Five environment policies - and where each party stands on them
The environment is having its moment in the 2017 election.
It seems more voters are concerned about it than ever before.
What are the ways a Government could address these concerns? And where do the parties stand on these ideas?
1. Increase the Waste Disposal Levy
The levy, designed to discourage dumping with a $10 charge on every tonne sent to landfills, was introduced in 2008.
Ministerial reviews of the levy in 2014 and 2017 recommended investigating extending the levy to cover a larger number of landfills, beyond the household waste landfills it currently covers but there has been no change.
In the meantime, since 2014, waste has increased by 16 per cent.
National has repeated their recommendation of extending the levy to a greater variety of landfills. They have also made a recommendation to investigate different charges for different types of landfill..
Labour has no plans to change or increase the Waste Disposal Levy.
The Greens say the levy is too low, and should be extended to more landfills. They want to assign different levies to different waste materials depending on their harm.
New Zealand First would not increase the levy, but extend it to more landfills.
2. Introduce an international tourist levy.
When Parliamentary Commissioner for the Environment Dr Jan Wright released her report on the plight of native birds in May, she recommended the Government investigate a border levy to create new funds to aid the 80 per cent of native birds currently threatened.
National rejected the idea. Conservation Minister Maggie Barry said it was a "blunt instrument" and not all tourists came here to enjoy our natural environment.
National has announced a policy for international tourists to be charged double to stay overnight in huts along the country's top five walking tracks. This was expected to create $4 million extra revenue for DOC.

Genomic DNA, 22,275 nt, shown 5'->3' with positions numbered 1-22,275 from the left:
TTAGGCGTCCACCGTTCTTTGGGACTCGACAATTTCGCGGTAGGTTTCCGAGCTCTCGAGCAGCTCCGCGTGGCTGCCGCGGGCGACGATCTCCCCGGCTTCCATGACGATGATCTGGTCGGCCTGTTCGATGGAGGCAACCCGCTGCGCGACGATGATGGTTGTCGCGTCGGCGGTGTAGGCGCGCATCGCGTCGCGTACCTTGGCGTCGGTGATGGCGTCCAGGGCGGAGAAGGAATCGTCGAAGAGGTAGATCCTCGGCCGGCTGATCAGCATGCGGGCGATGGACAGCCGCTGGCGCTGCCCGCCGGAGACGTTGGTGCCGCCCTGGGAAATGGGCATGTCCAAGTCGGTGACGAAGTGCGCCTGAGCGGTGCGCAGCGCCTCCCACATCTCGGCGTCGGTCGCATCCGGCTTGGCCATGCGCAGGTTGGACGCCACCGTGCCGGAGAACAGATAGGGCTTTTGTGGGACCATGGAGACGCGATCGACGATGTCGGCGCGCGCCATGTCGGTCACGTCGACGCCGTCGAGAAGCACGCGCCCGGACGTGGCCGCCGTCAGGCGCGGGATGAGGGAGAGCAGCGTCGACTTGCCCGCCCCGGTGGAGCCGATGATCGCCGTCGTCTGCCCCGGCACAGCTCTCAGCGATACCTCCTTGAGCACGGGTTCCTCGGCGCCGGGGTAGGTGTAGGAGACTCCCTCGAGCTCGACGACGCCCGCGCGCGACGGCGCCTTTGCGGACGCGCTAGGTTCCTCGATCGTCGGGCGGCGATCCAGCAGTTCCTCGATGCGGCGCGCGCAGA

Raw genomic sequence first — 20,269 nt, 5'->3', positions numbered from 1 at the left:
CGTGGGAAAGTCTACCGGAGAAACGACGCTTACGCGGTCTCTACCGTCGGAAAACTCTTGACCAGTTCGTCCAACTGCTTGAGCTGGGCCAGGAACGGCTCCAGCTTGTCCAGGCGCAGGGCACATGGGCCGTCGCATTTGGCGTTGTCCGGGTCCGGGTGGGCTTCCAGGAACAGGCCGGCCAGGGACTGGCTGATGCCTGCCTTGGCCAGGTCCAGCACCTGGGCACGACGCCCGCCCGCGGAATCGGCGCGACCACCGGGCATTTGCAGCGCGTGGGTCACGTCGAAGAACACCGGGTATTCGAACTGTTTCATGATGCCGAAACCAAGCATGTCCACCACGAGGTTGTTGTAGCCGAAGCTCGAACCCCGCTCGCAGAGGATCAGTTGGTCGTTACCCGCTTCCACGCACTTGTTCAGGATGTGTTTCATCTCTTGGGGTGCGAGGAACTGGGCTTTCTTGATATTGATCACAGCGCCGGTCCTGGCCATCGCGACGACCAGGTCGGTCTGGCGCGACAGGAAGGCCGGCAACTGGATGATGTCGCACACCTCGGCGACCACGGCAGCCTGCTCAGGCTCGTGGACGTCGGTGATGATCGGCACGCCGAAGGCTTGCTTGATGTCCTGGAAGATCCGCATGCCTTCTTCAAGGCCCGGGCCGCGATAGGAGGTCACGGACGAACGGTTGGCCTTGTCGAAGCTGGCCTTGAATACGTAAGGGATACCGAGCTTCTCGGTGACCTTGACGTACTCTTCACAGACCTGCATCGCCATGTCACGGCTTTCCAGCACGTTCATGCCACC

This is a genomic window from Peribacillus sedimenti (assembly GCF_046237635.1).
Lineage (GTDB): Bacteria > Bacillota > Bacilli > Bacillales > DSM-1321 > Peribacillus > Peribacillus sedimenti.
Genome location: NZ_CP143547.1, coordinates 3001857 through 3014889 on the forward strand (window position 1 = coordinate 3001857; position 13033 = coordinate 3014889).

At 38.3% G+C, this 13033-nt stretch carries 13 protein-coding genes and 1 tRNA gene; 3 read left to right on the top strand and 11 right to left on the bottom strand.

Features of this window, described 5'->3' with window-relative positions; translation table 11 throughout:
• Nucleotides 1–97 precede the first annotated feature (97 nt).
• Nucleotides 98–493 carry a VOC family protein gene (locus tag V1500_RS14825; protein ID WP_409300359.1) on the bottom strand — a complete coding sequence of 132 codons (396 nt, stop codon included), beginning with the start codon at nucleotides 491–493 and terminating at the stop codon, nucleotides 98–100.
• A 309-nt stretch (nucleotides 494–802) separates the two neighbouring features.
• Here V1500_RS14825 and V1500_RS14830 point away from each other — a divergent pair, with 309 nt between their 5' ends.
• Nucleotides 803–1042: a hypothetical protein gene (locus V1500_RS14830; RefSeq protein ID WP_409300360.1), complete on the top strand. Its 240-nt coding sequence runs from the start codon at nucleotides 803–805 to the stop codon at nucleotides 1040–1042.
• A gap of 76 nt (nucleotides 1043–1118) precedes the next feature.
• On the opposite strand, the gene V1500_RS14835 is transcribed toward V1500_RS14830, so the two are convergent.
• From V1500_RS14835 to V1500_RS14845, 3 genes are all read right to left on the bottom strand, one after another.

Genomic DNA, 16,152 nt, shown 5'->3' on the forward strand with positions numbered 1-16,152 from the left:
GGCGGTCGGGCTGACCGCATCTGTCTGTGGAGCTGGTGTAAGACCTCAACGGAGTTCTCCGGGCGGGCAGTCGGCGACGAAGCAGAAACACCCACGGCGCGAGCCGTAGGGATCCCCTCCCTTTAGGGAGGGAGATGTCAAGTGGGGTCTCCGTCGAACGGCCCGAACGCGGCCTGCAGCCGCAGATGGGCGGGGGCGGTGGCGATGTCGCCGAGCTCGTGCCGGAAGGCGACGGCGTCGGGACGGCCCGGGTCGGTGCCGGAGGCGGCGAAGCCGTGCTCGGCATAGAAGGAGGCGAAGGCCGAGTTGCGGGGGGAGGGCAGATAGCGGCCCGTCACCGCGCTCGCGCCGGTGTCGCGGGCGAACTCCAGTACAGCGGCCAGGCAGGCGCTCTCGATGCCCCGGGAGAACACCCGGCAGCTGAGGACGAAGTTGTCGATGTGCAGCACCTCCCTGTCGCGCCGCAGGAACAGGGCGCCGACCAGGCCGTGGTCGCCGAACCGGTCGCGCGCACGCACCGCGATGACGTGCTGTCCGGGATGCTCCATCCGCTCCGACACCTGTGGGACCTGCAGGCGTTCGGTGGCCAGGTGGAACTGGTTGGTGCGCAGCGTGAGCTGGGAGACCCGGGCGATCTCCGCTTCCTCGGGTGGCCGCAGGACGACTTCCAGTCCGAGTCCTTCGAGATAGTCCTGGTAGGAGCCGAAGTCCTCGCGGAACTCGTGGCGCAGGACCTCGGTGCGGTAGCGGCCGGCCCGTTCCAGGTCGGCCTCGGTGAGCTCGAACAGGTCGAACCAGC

Labour intends to establish a $25 levy for international visitors.
A spokesman said the fund would contribute $45m a year to tourism infrastructure and training, and $30m a year for protecting and enhancing the natural environment, as well as the infrastructure tourists use on conservation land.
The Greens intends to introduce a $20 tourism levy for international visitors. Revenue would be split 75:25 between conservation and tourism.
3. Add agriculture to the Emissions Trading Scheme
Agricultural emissions make up 47 per cent of our greenhouse emissions, yet dairy, as our second largest export, is exempt from the ETS.
National said agriculture would only be included in the ETS if practical technologies were available to farmers to reduce emissions.
No other country in the world includes agriculture in similar ETS schemes, a spokesman said, and "given that NZ only contributes 0.15 per cent of the world's carbon emission, such a policy would be shooting ourselves in the foot while doing little if anything to improve the environment."
Labour intends to include all emissions in the ETS, including those from agriculture.